Garmin Surprises With Cell Phone
Garmin, maker of GPS products, announced a brand new product called the nuvifone. The nuvifone is a cell phone that resembles the iPhone and is loaded with applications and services from Google. It has HSDPA for 3G connectivity and uses a large touch screen for user input. Some of the services on the nuvifone are Google Local Search, Gmail and Google Panaramio. One feature, called Where Am I?, automatically locates the device and displays coordinates, as well as lists the closest hospitals, police stations and gas stations. It has an MP3 player, shoots video and stills with automatic geotagging. It also has Wi-Fi, Bluetooth and full GPS, with access to local traffic reports and more. No word on pricing or carrier support in the U.S. It will not be available until the third quarter.
Hands On with the Garmin Vivoactive 3
Garmin debuted several new wearables at IFA in Berlin this week, and the Vivoactive 3 is the most powerful among them. This smart-ish watch runs Garmin's proprietary software, rather than Android Wear, and specifically targets fitness-minded folk.
Google to Automatically Translate Local Reviews
Google today said travelers will have access to a wider range of local reviews thanks to new translation features. Moving forward, Google said it will automatically translate reviews of restaurants, theaters, and other locations into the language you’ve set on your device.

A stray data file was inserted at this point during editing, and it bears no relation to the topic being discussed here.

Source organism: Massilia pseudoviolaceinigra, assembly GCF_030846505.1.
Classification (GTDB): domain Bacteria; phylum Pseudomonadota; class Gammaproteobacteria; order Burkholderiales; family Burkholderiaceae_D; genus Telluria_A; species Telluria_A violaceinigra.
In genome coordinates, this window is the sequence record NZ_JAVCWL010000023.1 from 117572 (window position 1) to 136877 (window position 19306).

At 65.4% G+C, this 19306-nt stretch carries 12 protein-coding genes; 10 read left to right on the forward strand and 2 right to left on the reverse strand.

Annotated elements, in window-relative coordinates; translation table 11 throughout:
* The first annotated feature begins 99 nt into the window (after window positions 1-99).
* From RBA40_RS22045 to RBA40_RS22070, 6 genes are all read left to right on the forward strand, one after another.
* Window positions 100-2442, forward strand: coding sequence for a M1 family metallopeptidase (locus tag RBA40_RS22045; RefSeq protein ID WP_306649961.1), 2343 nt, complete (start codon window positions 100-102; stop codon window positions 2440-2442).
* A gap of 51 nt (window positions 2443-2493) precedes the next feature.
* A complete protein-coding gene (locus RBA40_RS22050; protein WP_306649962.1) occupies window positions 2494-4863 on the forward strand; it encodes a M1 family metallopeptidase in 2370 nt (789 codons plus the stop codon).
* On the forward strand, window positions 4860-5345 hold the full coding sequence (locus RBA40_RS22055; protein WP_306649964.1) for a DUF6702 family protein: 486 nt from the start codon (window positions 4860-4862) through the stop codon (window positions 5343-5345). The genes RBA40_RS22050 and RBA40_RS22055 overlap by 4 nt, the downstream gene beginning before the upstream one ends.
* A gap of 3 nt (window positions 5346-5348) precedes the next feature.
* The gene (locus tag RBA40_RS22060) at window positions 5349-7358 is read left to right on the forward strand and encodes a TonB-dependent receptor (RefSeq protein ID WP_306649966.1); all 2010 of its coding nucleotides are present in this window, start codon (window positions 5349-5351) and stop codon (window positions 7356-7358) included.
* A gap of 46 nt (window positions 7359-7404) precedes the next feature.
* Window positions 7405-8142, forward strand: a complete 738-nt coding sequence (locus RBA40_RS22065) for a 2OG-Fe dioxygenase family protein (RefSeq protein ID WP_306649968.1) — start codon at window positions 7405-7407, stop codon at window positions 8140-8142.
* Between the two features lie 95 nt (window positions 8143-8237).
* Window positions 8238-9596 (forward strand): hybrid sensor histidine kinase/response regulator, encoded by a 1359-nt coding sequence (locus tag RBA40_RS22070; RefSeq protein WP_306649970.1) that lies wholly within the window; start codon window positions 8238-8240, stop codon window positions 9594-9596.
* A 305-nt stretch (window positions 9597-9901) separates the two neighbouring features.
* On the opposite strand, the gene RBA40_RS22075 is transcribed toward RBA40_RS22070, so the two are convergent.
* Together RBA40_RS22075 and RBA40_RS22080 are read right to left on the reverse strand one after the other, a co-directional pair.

Garmin Vivofit 4 has a Color Display and 1-Year Battery Life
Garmin today announced the Vivofit 4, a new activity-tracking wearable device that sports an always-on color display and battery life up to one year. The wrist-mounted, waterproof device performs all of the functions of a digital watch, including timer, stopwatch, and alarms, while counting steps and encouraging the wearer to stay mobile and active.
Google Refreshes Maps to Help Aid Navigation
Google today announced a significant change to the appearance of Google Maps. According to Google, it has updated the look of driving, navigation, and transit maps in a way so ancillary information is more visible, such as gas stations when driving or train stations when riding the rails.
I want it...
Good for them
UI is of tremdous importance with a touchscreen, so this could be a ridiculously awful phone that no one likes using, or a brilliant new device on par with the iPhone (not likely, but who knows).
One thing's clear though - more companies need to do this. People will pay attention to the "nuviphone" (lousy name IMHO) than they would have otherwise just because it was such a surprise.
It is very clean... uses GOogle local search and seems ...